- Toy Wands and Swords – These toys are the most obvious in causing eye injury, due to the sharp and pointy end. If children aren’t supervised when playing with these toys, they could potentially poke each other’s eyes.
When doing your Holiday shopping this season and buying gifts for children, keep these tips in mind in order to avoid potential eye injuries and putting a damper on your Holiday celebrations.
When enjoying the outdoors, it’s important to protect the eyes from the harmful UV rays. Sunglasses are a great start to protecting your eyes, but a better alternative is getting polarized lenses on your sunglass lenses. Polarized lenses are made to not only reduce the glare from sunlight, but they also provide an additional layer of protection from the harmful UV rays.
Understanding How Polarized Lenses Work
Polarized lenses are made to reduce glare caused by sunlight. The lenses are coated with a special chemical that helps reduce the glare caused by light from the sun that is reflected off of water or solid surfaces.
When light reflects off of a surface such as water, or a flat road, the reflection is horizontally emitted. When this light is reflected, it travels in a horizontal direction versus a more scattered direction. This horizontal direction is what causes the bothersome glare that is experienced when wearing sunglasses. The glare caused by the light reduces your depth perception, distorts your view and color perception, and in some instances can temporarily blind you.
The polarized lens is coated with a special chemical film which blocks this horizontal light, and reduces the glare seen. Adding the polarized tint to your sunglasses increases comfort and improves visibility when outdoors.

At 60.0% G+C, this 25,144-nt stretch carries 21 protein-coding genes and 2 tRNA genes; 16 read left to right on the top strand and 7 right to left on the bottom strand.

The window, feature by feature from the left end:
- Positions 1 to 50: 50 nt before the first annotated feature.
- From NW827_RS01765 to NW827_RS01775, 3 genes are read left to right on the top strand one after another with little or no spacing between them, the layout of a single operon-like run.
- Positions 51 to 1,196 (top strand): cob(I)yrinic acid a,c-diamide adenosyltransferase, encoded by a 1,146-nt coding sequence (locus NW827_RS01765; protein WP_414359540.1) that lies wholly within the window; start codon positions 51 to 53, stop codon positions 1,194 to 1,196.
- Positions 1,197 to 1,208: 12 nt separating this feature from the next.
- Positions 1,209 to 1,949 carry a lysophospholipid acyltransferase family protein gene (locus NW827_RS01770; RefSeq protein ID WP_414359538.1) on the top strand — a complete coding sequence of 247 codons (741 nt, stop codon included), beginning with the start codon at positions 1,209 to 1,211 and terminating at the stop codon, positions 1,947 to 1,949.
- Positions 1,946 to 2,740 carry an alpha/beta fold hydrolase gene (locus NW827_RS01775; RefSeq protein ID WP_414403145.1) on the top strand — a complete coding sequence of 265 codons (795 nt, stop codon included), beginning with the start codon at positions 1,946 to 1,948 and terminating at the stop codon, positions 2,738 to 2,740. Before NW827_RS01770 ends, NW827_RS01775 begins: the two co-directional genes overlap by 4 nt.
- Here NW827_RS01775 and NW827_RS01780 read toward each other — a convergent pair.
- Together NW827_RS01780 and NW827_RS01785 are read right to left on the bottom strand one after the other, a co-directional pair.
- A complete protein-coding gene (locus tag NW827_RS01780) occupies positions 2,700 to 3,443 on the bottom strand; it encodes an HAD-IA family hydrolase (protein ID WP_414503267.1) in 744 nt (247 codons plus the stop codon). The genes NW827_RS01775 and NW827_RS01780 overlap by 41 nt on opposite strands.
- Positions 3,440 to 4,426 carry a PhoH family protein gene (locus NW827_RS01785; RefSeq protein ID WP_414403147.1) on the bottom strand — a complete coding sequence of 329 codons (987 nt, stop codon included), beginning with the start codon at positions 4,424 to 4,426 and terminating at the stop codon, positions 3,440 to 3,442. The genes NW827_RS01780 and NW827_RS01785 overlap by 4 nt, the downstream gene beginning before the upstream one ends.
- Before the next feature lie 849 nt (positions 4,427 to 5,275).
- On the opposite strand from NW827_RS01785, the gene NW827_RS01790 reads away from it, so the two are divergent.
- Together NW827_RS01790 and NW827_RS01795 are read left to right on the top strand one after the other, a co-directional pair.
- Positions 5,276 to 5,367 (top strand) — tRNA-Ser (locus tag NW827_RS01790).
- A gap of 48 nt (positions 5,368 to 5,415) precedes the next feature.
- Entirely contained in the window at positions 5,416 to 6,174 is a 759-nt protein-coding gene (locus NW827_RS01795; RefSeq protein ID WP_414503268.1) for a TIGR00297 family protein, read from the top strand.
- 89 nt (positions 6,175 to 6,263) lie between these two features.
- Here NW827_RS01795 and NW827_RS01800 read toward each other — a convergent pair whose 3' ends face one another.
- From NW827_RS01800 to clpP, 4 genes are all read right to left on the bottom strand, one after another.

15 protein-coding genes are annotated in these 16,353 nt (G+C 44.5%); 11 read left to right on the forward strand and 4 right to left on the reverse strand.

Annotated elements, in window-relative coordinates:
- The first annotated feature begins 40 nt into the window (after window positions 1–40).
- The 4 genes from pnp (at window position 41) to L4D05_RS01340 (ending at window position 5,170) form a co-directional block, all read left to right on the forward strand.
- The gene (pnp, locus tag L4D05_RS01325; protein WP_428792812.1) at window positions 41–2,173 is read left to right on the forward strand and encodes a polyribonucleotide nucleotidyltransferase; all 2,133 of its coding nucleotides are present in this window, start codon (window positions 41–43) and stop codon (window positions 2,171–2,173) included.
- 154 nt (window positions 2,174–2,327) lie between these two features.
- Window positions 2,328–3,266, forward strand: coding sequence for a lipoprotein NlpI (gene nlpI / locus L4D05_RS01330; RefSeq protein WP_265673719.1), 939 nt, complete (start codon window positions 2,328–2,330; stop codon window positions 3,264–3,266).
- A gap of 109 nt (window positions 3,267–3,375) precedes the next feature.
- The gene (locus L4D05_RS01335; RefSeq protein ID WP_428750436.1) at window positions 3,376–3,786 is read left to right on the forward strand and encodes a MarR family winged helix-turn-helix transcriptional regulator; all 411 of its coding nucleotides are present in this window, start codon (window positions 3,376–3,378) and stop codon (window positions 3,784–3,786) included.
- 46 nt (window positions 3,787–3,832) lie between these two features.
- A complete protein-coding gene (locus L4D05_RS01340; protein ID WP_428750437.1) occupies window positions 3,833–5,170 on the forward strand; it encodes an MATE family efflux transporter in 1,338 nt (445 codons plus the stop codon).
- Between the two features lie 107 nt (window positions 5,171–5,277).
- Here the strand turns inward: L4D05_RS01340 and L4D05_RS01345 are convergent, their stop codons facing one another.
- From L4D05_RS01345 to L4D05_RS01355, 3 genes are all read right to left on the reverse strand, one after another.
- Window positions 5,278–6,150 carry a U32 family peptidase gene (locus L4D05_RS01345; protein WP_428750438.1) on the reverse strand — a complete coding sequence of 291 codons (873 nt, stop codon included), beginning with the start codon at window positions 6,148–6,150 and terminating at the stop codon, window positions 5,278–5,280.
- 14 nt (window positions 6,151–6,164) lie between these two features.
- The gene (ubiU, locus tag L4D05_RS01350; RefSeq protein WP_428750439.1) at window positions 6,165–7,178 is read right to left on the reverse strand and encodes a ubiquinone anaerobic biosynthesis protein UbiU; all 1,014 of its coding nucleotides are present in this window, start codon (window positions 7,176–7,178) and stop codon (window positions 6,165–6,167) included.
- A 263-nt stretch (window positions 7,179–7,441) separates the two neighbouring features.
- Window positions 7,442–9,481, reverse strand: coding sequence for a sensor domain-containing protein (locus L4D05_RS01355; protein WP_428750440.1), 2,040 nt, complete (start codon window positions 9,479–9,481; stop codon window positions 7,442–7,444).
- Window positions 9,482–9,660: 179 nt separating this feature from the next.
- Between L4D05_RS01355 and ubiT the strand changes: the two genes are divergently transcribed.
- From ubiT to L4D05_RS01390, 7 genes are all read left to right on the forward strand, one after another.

Types of Polarized Lenses
When it comes to types of polarized lenses, there are two types. These two types are:
- .75mm Polarized Lenses – These lenses are made from thin sheets of film, and are best suited for casual sports, and are low impact resistant.
- 1.1 mm Polarized Lenses – These lenses are the thickest polarized lenses available. These thicker lenses are made to withstand more impact than the .75mm lenses, but do not provide added glare reduction.
When deciding which type of polarized lens to choose for your sunglasses, you should consider the amount of outdoor activities you’re involved in and the impact level of these activities.
How to Determine if Your Sunglasses are Polarized
If you’re unsure if your sunglasses are polarized, here are some ways to test them and find out:
- If you’re near water, look into the water with your sunglasses on. If they are polarized, you should be able to see better into the water.
- When driving on a sunny day, the light reflected off of cars and asphalt should be reduced if wearing polarized sunglasses.
- Polarized lenses also help reduce haze. If the day is hazy, and your sunglasses are polarized, you should be able to notice an improvement in your visual acuity.
- When looking at a computer screen, polarized lenses will make the monitor’s brightness seem to go up and down if you tilt your head left and right.
- Polarized lenses are usually darker than a normal lens, but they also come in an array of different colors such as gray, brown, green and other colors.
If polarized lenses seem like a great fit for your lifestyle, stop by any Stanton Optical location and shop our extensive designer eyewear collection and upgrade your lenses to polarized lenses!